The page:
Now that the Oscars are over, this spring offers LGBT film fans the chance to catch some independent films in theatrical release, some queer films sprinkled throughout the schedules of local film festivals and some gay favorites in mainstream fare.
“Yossi” (2012), a popular offering at last year’s Reel Affirmations, is a sequel to the surprise gay indie hit Yossi and Jagger (2002). In the first movie, Yossi Guttman is a commander in the Israeli army stationed on the Lebanon border. When Lior joins the unit as Yossi’s second-in-command, the two begin a passionate but secret affair which ends when Lior (who is called Jagger because he has “the moves like Jagger”) is killed in an ill-considered skirmish.
“Yossi” picks up the action 10 years later. Yossi is now Dr. Guttman, a successful cardiologist. But, despite his professional achievements, he remains in an emotional and social fog. His depression begins to lift, however, when he encounters a group of rowdy young soldiers.
“Yossi” is helmed by gay director Eytan Fox, who has been a key player in both the fight for gay and lesbian rights in Israel and the renaissance of Israeli film. The strong cast is led award-winning Israeli actor Ohad Knoller, who amazingly brings Yossi’s stupor to vivid life, offering a rich and nuanced portrayal of a man frozen in place, but bravely trying to move forward. In Hebrew, with English subtitles. Opens March 8 at the Landmark E Street Cinema.
“Let My People Go!” (2011), which played to a sell-out crowd at the Jewish Film Festival, is a semi-autobiographical romantic farce by queer French filmmaker Mikael Buch. The movie stars the talented Nicolas Maury as the director’s alter ego, Rueben, a French man working as a mailman in Finland and living with his sexy Nordic boyfriend Teemu.
Rueben is unexpectedly forced to flee his idyllic Scandinavian life and return to his zany Jewish family in France: his philandering father, his long-suffering mother (played by Almodovar goddess Carmen Maura from “Women on the Verge of a Nervous Breakdown”), his uptight and upright brother, and his sister who is married to a fading TV star. After a series of zany misadventures including seductions, fist-fights and fainting spells, the family finally settles down for a delayed Passover Seder. In French and Finnish, with English subtitles. Opens March 15 at the West End Cinema.
A very different road trip is the subject of Walter Salles’ adaptation of Jack Kerouac’s classic Beat novel, “On the Road” (2012). Like the novel, the movie is a thinly veiled recreation of the famous cross-country road trip taken by Kerouac with his friend Neal Cassady and Cassady’s girlfriend LuAnne Henderson. Sam Riley plays Kerouac’s alter ego Sal Paradise and Garrett Hedlund plays the charismatic Dean Moriarty (based on Cassady). Kristen Stewart appears as Moriarty’s girlfriend Marylou and Viggo Mortenson and Tom Sturridge are featured as characters based on William S. Burroughs (author of “Naked Lunch”) and Allen Ginsburg (the openly gay poet who wrote “Howl”).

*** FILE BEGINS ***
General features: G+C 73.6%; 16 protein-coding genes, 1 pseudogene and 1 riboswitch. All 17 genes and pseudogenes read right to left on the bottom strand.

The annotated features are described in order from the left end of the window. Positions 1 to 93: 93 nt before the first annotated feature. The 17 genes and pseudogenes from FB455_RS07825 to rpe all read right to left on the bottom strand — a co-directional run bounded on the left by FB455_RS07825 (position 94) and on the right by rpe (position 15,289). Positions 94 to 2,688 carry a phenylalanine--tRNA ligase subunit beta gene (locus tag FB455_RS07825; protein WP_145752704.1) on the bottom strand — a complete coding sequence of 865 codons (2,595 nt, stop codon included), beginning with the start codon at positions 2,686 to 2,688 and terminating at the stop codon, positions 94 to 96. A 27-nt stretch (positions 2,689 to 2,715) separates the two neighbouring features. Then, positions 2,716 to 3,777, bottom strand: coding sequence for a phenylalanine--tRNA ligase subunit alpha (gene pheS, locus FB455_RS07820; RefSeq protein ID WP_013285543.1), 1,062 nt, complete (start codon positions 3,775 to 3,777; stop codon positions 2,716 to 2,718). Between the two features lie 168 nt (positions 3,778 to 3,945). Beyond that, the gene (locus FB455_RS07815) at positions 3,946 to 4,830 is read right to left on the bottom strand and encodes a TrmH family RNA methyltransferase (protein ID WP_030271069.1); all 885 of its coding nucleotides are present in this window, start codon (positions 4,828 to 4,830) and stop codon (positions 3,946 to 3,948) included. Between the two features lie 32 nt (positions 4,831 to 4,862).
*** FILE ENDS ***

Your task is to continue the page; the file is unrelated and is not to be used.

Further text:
Reunited with screenwriter Jose Rivera (the two worked together on “The Motorcycle Diaries,” a road movie inspired by the life of Che Guevara), Salles unflinchingly recreates the artistic, philosophical and sexual awakening of Paradise. The film combines a celebration of the Beat writers and the women and gay men who were part of their world along with an understanding of the misogyny and homophobia that ultimately underscored much of their work. The movie includes explicit shots of nonconforming sex (a graphic anal scene between Hedlund and Steve Buscemi and a scene where Stewart simultaneously pleasures both Hedlund and Riley), but the focus remains on the sexual liberties taken by the straight white writers.
“On the Road” finally opens in D.C. on March 22 at Landmark E Street Cinema.
The 2013 D.C. Independent Film Festival runs March 6-10 and includes films, seminars and master classes that celebrate international independent movies. This year’s offerings include “A Cure” by Matthew Herbertz, a short film about Sarah, a young girl who is pulled out of school and is forced to undergo reparative therapy when her mother finds out her sexual interest in other girls. It screens March 9 at the U.S. Navy Heritage Center at the Archives Metro Station. For more information, go to dciff-indie.org/.
Two mainstream films that are sure to gather sizeable gay and lesbian audiences are “Oz the Great and Powerful” (March 8) and “The Great Gatsby” (May 10). “Oz” is a prequel to popular books by L. Frank Baum and stars the category-defying James Franco as a carnival magician who arrives in a fantasy land and must use his wits to stay ahead of three witches (Michelle Williams, Rachel Weisz and Mila Kunis) who have their sights on him.
Gay favorite Baz Luhrmann (“Moulin Rouge,” “Shakespeare’s R&J”) returns to the big screen with his 3-D adaptation of the classic American novel by F. Scott Fitzgerald, starring Leonardo DiCaprio and Carey Mulligan as the doomed lovers and Tobey Maguire as the enigmatic narrator Nick Carraway. The troubled movie was pulled from a December 2012 release, but audiences may be won over by Catherine Martin’s opulent design palette.